If you’re worried your pet might have a worm infection, immediately contact your nearest AZPetVet location and make an appointment.

If you would like to learn more about parasites visit https://www.petsandparasites.org/

 

[DISCLAIMER]

Not intended to be a substitute for professional veterinarian advice, diagnosis, or treatment. Always seek the advice of your veterinarian with any questions you may have regarding the medical condition of your pet. If you think your pet has a medical emergency, call or visit your veterinarian or your local veterinary emergency hospital immediately.

Adopt a Less Adoptable Pet Week – September 20-26, 2020

Why You Should Consider Special Needs Animals for Adoption

 

Shelters and rescues are packed with homeless pets. At AZPetVet, we work with many rescue groups and organizations around the Valley, such as LovePup, to help as many animals in need of adoption as we possibly can. The ASPCA estimates that around 6.5 million companion animals enter U.S. animal shelters nationwide every year – approximately 3.3 million dogs and 3.2 million cats. Each year, approximately 1.5 million shelter animals are euthanized (670,000 dogs and 860,000 cats). Special needs animals are consistently overlooked for adoption simply because so many people prefer to adopt cute puppies and kittens.

If you search ‘animals up for adoption near me’, you’ll get a huge string of results from all sorts of shelter and rescue organizations vying for your attention. All of them have pets that have been waiting weeks, months, and sometimes years to find their fur-ever homes. Typically, ‘less adoptable’ refers to animals in some unique categories including special needs and even hair color. While the term ‘special needs’ might sound intimidating, it’s a category term for pets who may need a little extra care. Physical disability, behavior, chronic illness, or medical conditions can all put an animal into this category, reducing their chance of finding a home. That’s why PetFinder.com created ‘Adopt a Less Adoptable Pet Week’ – to help raise awareness of these wonderful animals who are too often overlooked. Here, we’ll highlight the most common types of special needs pets and the reasons you may want to consider them.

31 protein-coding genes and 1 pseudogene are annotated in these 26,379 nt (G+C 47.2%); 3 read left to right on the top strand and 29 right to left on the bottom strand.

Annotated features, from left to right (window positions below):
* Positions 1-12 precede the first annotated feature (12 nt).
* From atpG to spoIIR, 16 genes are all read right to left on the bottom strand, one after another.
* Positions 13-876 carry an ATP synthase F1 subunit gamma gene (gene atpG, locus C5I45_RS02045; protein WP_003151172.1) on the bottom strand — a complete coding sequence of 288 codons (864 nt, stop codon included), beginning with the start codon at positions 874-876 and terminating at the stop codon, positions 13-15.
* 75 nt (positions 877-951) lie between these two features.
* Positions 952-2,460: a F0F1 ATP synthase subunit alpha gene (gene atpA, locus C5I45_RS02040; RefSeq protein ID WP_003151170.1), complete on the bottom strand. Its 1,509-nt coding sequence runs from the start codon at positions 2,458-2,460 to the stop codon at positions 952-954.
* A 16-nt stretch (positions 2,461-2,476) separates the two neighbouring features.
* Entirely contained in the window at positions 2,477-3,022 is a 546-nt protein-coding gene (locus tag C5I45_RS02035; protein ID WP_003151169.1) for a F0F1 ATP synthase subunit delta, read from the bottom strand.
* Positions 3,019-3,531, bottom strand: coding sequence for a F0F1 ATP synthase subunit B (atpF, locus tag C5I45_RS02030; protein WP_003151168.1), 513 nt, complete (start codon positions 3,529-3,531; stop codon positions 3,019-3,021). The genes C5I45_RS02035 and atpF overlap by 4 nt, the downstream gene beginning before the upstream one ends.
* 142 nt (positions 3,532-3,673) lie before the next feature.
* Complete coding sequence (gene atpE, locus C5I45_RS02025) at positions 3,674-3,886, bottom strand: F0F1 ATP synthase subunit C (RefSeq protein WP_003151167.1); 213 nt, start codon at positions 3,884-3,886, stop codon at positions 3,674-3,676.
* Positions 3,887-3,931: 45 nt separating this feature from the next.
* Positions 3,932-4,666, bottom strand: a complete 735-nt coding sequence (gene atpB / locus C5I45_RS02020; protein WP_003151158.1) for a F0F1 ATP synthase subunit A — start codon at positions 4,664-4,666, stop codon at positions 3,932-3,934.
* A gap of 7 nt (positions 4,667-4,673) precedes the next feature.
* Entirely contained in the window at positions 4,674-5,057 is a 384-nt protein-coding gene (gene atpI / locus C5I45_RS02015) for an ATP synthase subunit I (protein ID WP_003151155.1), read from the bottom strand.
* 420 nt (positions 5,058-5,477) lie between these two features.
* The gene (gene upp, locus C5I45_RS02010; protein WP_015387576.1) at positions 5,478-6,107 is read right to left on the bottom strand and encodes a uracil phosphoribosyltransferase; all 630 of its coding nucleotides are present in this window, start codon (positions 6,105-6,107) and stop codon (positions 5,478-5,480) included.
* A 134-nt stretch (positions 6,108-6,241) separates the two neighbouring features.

Older Dogs

Senior pets end up in shelters for a variety of reasons. Some may have health conditions that can be managed with diet and medications, others are perfectly healthy. Sometimes, the owner can no longer afford to care for them, becomes ill, moves, or just doesn’t want a pet anymore. Given the chance, older dogs can adapt to a new home and family, and become wonderful companion animals for families. Older dogs are especially great for individuals that enjoy a more relaxed lifestyle, as they require a lot less exercise, and are often just happy to curl up next to their beloved person. Many people prefer to skip the rambunctiousness, potty training, and additional training that comes with adopting a puppy or kitten. Older pets usually know basic commands and tend to be more mellow, so they’re ideal for senior citizens. And yes, old dogs can learn new tricks – it’s just a matter of working with them to develop new habits. Positive reinforcement is the best approach. The Arizona Humane Society even offers a Senior to Senior adoption program with discounted fees. Like people, older pets will require regular wellness checks to keep them healthy and happy for life, so this should also be considered when adopting a senior animal.